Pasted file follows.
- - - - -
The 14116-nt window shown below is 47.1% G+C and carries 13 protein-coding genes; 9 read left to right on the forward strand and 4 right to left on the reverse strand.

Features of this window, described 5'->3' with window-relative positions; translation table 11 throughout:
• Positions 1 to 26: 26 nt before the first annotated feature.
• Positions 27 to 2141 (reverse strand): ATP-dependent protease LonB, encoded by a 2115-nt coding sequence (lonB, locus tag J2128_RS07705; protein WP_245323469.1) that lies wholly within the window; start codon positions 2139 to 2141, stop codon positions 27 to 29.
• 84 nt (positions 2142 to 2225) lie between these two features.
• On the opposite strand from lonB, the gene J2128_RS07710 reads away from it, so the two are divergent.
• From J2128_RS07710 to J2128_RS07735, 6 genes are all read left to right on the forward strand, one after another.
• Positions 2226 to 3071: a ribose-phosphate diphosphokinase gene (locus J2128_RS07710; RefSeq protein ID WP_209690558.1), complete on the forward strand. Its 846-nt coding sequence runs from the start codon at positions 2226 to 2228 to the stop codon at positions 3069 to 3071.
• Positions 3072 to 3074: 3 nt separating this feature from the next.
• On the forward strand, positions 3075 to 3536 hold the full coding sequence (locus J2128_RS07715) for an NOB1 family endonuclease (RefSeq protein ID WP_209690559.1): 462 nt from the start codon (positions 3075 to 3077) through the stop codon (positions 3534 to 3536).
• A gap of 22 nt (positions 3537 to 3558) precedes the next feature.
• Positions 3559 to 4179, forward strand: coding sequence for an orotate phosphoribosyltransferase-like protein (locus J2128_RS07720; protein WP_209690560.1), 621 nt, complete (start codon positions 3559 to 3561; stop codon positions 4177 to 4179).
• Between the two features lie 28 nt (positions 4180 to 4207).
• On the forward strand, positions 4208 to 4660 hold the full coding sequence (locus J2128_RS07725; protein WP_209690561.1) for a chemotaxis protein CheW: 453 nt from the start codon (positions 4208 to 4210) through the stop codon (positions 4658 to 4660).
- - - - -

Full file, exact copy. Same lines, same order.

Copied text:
The 14116-nt window shown below is 47.1% G+C and carries 13 protein-coding genes; 9 read left to right on the forward strand and 4 right to left on the reverse strand.

Features of this window, described 5'->3' with window-relative positions; translation table 11 throughout:
• Positions 1 to 26: 26 nt before the first annotated feature.
• Positions 27 to 2141 (reverse strand): ATP-dependent protease LonB, encoded by a 2115-nt coding sequence (lonB, locus tag J2128_RS07705; protein WP_245323469.1) that lies wholly within the window; start codon positions 2139 to 2141, stop codon positions 27 to 29.
• 84 nt (positions 2142 to 2225) lie between these two features.
• On the opposite strand from lonB, the gene J2128_RS07710 reads away from it, so the two are divergent.
• From J2128_RS07710 to J2128_RS07735, 6 genes are all read left to right on the forward strand, one after another.
• Positions 2226 to 3071: a ribose-phosphate diphosphokinase gene (locus J2128_RS07710; RefSeq protein ID WP_209690558.1), complete on the forward strand. Its 846-nt coding sequence runs from the start codon at positions 2226 to 2228 to the stop codon at positions 3069 to 3071.
• Positions 3072 to 3074: 3 nt separating this feature from the next.
• On the forward strand, positions 3075 to 3536 hold the full coding sequence (locus J2128_RS07715) for an NOB1 family endonuclease (RefSeq protein ID WP_209690559.1): 462 nt from the start codon (positions 3075 to 3077) through the stop codon (positions 3534 to 3536).
• A gap of 22 nt (positions 3537 to 3558) precedes the next feature.
• Positions 3559 to 4179, forward strand: coding sequence for an orotate phosphoribosyltransferase-like protein (locus J2128_RS07720; protein WP_209690560.1), 621 nt, complete (start codon positions 3559 to 3561; stop codon positions 4177 to 4179).
• Between the two features lie 28 nt (positions 4180 to 4207).
• On the forward strand, positions 4208 to 4660 hold the full coding sequence (locus J2128_RS07725; protein WP_209690561.1) for a chemotaxis protein CheW: 453 nt from the start codon (positions 4208 to 4210) through the stop codon (positions 4658 to 4660).